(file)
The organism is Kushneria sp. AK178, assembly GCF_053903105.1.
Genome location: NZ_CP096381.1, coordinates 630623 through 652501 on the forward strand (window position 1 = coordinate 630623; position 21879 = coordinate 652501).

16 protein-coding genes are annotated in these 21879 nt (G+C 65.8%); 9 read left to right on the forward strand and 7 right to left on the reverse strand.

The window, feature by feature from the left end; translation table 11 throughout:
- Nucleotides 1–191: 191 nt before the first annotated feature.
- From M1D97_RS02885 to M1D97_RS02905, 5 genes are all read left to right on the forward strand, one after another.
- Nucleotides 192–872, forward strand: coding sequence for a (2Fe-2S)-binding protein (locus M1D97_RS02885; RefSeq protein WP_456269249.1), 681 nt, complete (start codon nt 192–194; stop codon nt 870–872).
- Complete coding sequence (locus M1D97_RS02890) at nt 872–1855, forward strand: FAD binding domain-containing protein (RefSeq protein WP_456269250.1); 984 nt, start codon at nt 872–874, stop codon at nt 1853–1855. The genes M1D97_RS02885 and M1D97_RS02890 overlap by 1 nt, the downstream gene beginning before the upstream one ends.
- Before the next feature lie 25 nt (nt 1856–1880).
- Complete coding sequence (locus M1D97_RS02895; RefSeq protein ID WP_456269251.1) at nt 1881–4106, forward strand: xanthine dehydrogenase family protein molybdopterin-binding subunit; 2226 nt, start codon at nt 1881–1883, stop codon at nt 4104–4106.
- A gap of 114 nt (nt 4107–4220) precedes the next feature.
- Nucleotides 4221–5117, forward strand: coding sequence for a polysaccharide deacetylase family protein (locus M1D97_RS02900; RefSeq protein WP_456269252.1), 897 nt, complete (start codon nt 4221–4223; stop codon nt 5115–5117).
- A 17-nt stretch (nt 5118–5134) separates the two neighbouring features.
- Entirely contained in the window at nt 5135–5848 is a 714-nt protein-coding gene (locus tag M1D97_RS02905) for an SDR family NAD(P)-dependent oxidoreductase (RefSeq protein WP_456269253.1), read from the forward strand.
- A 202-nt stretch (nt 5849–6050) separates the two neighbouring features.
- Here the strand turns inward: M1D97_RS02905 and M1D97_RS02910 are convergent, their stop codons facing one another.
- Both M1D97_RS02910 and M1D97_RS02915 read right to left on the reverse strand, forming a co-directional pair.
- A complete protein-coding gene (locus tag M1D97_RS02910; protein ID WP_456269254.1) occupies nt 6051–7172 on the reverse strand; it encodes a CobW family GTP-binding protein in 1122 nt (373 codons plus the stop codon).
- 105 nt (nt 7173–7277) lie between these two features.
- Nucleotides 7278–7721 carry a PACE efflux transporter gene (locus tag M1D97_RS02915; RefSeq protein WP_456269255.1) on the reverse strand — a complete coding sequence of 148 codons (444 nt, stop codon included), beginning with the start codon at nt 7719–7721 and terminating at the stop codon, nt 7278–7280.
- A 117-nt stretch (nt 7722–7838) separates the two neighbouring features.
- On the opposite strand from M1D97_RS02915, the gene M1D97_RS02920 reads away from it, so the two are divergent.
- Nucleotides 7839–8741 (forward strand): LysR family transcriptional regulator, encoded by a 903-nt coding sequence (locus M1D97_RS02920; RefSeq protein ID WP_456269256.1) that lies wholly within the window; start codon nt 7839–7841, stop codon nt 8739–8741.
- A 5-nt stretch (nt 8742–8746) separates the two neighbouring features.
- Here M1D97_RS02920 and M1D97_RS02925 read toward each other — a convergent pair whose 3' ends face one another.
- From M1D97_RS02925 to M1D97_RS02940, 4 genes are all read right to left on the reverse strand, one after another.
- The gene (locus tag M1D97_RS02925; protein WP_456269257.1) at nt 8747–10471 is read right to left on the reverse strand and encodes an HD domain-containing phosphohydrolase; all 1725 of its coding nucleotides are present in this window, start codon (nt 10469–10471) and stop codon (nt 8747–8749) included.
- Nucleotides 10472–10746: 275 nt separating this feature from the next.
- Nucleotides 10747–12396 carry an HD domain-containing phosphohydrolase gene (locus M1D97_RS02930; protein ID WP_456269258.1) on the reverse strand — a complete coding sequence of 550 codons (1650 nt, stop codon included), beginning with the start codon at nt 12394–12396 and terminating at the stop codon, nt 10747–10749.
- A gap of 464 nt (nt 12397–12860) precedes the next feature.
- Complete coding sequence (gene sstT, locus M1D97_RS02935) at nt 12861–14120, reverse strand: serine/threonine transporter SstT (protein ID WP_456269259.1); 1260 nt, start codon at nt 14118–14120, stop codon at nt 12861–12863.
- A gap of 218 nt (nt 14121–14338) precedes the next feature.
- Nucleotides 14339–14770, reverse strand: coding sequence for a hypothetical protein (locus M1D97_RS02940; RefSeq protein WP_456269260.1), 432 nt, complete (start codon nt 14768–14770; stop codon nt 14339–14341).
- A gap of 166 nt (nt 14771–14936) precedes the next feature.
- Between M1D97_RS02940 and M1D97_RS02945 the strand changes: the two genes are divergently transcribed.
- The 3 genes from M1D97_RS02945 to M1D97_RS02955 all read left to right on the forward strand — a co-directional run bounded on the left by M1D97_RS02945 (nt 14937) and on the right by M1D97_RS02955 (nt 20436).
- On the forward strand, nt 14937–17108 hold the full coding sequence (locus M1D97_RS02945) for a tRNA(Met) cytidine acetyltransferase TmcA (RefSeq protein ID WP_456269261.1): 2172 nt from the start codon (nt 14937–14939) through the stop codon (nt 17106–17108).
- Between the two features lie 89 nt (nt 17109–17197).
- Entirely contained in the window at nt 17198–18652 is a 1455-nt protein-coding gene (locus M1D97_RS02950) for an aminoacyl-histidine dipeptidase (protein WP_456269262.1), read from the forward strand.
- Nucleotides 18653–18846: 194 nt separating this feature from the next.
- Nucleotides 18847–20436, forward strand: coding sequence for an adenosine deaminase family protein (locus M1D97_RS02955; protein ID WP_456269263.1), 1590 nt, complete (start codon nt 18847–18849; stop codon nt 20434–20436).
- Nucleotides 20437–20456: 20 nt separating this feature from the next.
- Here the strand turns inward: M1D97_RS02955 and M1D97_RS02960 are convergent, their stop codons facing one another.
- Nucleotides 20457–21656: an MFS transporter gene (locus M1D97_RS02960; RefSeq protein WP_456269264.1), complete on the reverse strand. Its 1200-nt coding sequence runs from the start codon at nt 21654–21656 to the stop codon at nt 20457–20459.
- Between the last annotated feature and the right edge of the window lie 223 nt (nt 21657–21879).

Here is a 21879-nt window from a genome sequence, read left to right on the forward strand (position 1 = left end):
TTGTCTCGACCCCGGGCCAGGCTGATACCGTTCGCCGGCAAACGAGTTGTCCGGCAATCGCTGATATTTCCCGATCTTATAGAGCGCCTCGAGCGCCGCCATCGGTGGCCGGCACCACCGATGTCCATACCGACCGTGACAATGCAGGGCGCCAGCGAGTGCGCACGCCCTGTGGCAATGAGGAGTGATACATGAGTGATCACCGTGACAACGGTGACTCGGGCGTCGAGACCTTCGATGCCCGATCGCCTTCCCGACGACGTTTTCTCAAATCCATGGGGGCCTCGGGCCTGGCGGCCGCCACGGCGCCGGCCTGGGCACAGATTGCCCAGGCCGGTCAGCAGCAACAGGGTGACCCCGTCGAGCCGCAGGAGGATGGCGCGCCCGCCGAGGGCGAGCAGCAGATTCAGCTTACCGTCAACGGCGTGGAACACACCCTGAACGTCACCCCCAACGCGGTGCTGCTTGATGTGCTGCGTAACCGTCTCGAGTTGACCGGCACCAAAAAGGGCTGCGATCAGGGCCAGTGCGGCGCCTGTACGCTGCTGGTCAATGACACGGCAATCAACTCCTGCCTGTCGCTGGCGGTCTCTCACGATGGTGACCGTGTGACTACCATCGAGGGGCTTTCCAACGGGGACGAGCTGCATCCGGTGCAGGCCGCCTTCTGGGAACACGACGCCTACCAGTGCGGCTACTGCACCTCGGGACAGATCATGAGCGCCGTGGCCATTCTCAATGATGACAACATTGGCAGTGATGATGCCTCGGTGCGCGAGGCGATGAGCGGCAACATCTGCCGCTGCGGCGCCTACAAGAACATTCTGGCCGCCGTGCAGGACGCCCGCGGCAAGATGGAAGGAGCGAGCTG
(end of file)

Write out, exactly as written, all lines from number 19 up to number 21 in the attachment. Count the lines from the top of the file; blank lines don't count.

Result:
- 105 nt (nt 7173–7277) lie between these two features.
- Nucleotides 7278–7721 carry a PACE efflux transporter gene (locus tag M1D97_RS02915; RefSeq protein WP_456269255.1) on the reverse strand — a complete coding sequence of 148 codons (444 nt, stop codon included), beginning with the start codon at nt 7719–7721 and terminating at the stop codon, nt 7278–7280.
- A 117-nt stretch (nt 7722–7838) separates the two neighbouring features.